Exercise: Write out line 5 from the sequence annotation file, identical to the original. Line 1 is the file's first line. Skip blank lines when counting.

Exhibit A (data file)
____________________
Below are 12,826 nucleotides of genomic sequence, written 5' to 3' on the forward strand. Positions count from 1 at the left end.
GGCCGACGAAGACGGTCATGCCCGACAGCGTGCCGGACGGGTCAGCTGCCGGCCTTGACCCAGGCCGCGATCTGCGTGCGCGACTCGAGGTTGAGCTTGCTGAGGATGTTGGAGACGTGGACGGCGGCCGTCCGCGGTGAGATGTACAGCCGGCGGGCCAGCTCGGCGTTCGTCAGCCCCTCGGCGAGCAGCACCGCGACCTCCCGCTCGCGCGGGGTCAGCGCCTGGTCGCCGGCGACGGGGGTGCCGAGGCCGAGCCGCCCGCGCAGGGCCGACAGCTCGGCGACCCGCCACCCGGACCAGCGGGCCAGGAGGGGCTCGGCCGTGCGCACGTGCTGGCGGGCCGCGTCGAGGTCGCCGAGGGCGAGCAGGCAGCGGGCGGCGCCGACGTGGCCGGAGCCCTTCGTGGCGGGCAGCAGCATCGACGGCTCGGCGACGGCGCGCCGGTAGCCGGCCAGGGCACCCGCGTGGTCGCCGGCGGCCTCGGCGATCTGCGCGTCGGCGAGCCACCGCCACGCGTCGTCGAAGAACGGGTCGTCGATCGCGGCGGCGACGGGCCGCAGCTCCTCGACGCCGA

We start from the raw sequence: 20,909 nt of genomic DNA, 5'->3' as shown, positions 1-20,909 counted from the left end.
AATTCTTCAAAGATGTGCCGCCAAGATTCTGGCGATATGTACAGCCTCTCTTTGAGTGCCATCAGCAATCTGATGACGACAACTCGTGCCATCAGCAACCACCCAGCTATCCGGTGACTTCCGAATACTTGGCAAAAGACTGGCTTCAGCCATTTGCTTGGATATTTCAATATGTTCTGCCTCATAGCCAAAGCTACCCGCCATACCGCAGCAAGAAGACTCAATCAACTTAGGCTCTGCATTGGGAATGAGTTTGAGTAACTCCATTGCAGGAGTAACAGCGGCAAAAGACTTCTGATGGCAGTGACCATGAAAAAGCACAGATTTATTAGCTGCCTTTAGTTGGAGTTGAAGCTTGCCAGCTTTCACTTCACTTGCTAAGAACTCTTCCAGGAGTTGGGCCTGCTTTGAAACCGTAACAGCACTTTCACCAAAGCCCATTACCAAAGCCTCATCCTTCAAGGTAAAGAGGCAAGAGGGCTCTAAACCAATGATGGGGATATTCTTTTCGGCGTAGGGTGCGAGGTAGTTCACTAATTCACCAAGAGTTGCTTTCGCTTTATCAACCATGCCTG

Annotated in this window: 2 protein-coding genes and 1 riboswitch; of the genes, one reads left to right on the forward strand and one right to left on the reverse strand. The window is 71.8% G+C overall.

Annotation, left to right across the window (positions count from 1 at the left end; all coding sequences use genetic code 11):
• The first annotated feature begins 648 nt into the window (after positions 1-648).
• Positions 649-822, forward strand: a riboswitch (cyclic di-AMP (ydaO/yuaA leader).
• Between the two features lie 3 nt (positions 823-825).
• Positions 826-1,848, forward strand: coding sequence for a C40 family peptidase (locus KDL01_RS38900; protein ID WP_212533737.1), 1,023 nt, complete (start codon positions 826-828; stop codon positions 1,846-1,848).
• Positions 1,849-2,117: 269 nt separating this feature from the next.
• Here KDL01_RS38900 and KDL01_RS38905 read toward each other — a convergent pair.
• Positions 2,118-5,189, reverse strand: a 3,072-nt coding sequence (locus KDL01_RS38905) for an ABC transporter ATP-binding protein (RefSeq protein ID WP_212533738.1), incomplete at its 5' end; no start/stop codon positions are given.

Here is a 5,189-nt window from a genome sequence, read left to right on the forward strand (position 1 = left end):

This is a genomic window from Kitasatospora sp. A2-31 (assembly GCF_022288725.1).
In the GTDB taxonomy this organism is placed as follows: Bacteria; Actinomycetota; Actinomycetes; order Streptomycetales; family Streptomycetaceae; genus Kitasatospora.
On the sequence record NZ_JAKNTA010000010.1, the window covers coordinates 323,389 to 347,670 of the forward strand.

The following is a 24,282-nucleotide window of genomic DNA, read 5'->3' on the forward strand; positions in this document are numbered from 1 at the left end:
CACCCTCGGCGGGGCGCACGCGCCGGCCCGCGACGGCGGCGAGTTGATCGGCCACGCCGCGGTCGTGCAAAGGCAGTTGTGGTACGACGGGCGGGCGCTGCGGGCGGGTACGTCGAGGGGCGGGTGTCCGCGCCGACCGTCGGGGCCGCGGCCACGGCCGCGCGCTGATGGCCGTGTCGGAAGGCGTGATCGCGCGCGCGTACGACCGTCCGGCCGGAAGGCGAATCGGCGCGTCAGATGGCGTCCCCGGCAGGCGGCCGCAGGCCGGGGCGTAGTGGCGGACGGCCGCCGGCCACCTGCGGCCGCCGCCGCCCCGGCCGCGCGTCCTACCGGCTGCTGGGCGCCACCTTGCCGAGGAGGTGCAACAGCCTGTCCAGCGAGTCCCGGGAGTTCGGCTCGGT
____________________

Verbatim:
Annotated in this window: 2 protein-coding genes and 1 riboswitch; of the genes, one reads left to right on the forward strand and one right to left on the reverse strand. The window is 71.8% G+C overall.